Recently many new antibiotics have been marketed for use in paediatrics. Most of them offer no real advantage in comparison to older drugs and their prescription is questionable, particularly because they are highly expensive. Only a few have a number of special characteristics which permit in certain patients a significant improvement of antibiotic therapy. Among these there are some third-generation cephalosporins such as ceftazidime and cefsulodin, aztreonam and the new macrolides. Ceftazidime and cefsulodin are highly active, particularly against Pseudomonas spp., thus offering new therapeutic possibilities in life-threatening infections due to these bacteria. Aztreonam is the first monobactam and has a spectrum of activity limited to the aerobic Gram-negative bacilli. Its indications are therefore very similar to those of the aminoglycosides but its use seems to be safer because it has none of the important side-effects of those drugs. Alone or in combination, it may become the drug of choice to treat children with infection due to Gram-negative bacteria. New macrolides are active against erythromycin-resistant bacteria, have a lower risk of gastrointestinal side-effects and have no interference with concomitant administered drugs such as theophylline. Therefore they may be used with higher compliance and better efficacy, especially in the areas where erythromycin-resistant Gram-positive strains are increasingly evident.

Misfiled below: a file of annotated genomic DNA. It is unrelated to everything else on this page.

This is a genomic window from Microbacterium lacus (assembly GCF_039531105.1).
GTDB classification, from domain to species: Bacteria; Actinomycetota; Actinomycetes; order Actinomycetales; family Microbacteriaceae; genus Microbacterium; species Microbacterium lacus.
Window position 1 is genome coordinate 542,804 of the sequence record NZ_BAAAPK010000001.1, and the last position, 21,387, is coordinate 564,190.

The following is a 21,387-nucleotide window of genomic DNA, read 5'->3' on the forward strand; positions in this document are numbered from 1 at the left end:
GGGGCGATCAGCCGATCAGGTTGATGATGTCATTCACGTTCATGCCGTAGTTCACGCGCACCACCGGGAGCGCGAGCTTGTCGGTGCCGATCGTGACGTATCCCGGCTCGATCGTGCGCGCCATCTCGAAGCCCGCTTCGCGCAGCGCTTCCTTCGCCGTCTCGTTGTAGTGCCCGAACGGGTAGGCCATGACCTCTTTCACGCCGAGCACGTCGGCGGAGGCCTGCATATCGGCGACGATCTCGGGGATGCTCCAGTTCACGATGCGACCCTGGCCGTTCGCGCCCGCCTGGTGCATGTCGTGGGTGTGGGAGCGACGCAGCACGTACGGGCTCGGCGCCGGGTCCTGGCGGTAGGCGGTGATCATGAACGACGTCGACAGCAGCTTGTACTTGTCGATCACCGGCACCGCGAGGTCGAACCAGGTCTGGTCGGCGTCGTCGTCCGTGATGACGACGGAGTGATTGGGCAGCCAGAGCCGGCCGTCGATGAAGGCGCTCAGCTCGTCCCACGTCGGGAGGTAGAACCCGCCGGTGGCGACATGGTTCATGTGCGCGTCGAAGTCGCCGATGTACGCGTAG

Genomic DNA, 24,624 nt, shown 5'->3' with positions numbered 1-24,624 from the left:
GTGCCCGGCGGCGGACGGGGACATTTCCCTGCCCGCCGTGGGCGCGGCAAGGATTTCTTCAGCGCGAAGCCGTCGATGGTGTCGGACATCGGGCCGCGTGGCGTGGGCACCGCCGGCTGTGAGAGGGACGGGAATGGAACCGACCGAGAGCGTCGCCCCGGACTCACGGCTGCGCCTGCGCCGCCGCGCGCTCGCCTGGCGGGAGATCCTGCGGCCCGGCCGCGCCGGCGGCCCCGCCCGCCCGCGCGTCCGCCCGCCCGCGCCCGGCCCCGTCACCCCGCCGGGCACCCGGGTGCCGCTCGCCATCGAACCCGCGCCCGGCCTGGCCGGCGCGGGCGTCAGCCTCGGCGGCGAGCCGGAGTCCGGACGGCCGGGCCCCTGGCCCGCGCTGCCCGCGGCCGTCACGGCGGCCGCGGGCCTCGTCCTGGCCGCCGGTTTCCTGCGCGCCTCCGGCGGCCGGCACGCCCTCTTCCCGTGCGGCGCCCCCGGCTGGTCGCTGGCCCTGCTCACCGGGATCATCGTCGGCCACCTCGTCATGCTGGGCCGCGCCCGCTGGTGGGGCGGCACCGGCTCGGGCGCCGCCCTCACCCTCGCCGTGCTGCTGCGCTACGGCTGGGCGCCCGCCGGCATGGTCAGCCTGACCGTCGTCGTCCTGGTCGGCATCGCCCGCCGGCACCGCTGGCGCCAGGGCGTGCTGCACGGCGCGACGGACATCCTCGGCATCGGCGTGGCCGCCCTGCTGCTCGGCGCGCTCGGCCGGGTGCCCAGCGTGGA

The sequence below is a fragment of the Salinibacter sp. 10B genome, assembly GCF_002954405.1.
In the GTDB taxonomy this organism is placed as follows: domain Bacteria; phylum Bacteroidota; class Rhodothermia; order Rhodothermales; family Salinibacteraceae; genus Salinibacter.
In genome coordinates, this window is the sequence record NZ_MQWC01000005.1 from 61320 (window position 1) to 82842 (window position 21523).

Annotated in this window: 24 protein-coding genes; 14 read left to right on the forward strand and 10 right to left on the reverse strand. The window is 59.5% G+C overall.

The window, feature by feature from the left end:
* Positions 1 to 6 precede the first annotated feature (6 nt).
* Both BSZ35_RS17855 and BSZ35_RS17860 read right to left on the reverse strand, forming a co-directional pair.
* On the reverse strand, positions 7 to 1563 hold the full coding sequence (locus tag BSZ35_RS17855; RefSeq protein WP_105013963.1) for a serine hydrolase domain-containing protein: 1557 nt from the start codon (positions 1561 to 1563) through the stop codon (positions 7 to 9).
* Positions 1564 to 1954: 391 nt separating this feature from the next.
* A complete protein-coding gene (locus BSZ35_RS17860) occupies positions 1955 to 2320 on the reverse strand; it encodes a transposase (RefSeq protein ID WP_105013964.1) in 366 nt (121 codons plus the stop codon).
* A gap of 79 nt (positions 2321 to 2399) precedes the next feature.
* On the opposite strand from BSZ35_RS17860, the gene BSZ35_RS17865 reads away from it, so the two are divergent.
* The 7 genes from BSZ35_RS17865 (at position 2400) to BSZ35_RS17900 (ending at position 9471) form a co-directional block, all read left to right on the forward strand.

|Number of pages||5|
|Journal||Drugs under Experimental and Clinical Research|
|Publication status||Published - 1987|
ASJC Scopus subject areas
- Molecular Medicine
- Pharmacology (medical)
- Drug Discovery